O’ROURKE’S FEAST takes its name from a song composed by Turlough O’Carolan (1670-1738).
One of Carolan's earliest friends was Hugh MacGauran, a gentleman of the county Leitrim, who had a happy poetical talent and excelled particularly in writing humorous poetry. He wrote the original Irish lyrics to commemorate a remarkable banquet given by O’Rourke who was a powerful chieftain of Ulster during the reign of Queen Elizabeth I.
Hugh MacGauran then prevailed upon Carolan to put his verse to music -- the only poem written by another person that Carolan ever put to music
The original Irish words were translated to English by Jonathan Swift, author of Gulliver’s Travels, in 1721. It is almost a literal translation. You can find an arrangement of this song in Sylvia Woods' book, 40 O’Carolan Tunes For All Harps.
O'ROURKE'S noble fare Will ne'er be forgot,
By those who were there, Or those who were not.
His revels to keep, We sup and we dine
On seven score sheep, Fat bullocks, and swine.
Usquebaugh to our feast In pails was brought up,
A hundred at least, And a madder our cup.
O there is the sport! We rise with the light
In disorderly sort, From snoring all night.
O how was I trick'd! My pipe it was broke,
My pocket was pick'd, I lost my new cloak.
I'm rifled, quoth Nell, Of mantle and kercher,
Why then fare them well,The de'el take the searcher.
Come, harper, strike up; But, first, by your favour,
Boy, give us a cup: Ah! this hath some savour.
O'Rourke's jolly boys Ne'er dreamt of the matter,
Till, roused by the noise, And musical clatter,
They bounce from their nest, No longer will tarry,
They rise ready drest, Without one Ave-Mary.
They dance in a round, Cutting capers and ramping;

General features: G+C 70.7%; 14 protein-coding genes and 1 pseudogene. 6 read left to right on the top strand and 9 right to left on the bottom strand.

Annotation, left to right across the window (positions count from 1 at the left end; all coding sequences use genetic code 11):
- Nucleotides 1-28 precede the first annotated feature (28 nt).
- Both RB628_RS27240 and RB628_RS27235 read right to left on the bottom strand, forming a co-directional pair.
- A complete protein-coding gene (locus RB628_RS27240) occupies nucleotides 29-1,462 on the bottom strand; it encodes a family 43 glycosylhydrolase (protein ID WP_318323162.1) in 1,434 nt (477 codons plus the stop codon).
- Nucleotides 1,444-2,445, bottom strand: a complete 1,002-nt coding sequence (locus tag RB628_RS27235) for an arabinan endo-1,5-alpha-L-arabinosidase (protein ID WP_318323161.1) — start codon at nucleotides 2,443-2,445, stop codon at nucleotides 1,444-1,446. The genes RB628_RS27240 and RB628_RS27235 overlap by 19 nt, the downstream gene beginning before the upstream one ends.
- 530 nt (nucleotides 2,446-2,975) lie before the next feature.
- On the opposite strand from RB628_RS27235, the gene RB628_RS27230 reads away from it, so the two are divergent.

A mercy the ground Did not burst with their stamping.
The floor is all wet With leaps and with jumps,
While the water and sweat splish-splash in their pumps.
Bless you late and early, Laughlin O'Enagin!
But, my hand, you dance rarely. Margery Grinagin.
Bring straw for our bed, Shake it down to the feet,
Then over us spread The winnowing sheet.
To show I don't flinch, Fill the bowl up again:
Then give us a pinch Of your sneezing, a Yean.
Good lord! what a sight, After all their good cheer,
For people to fight In the midst of their beer!
They rise from their feast, And hot are their brains,
A cubit at least The length of their skeans.
What stabs and what cuts, What clattering of sticks;
What strokes on the guts, What bastings and kicks!
With cudgels of oak, Well harden'd in flame,
A hundred heads broke, A hundred struck lame.
You churl, I'll maintain My father built Lusk,
The castle of Slane, And Carrick Drumrusk:
The Earl of Kildare, And Moynalta his brother,
As great as they are, I was nurst by their mother.
Ask that of old madam: She'll tell you who's who,
As far up as Adam, mShe knows it is true.
Come down with that beam, If cudgels are scarce,
A blow on the weam, Or a kick on the a----se.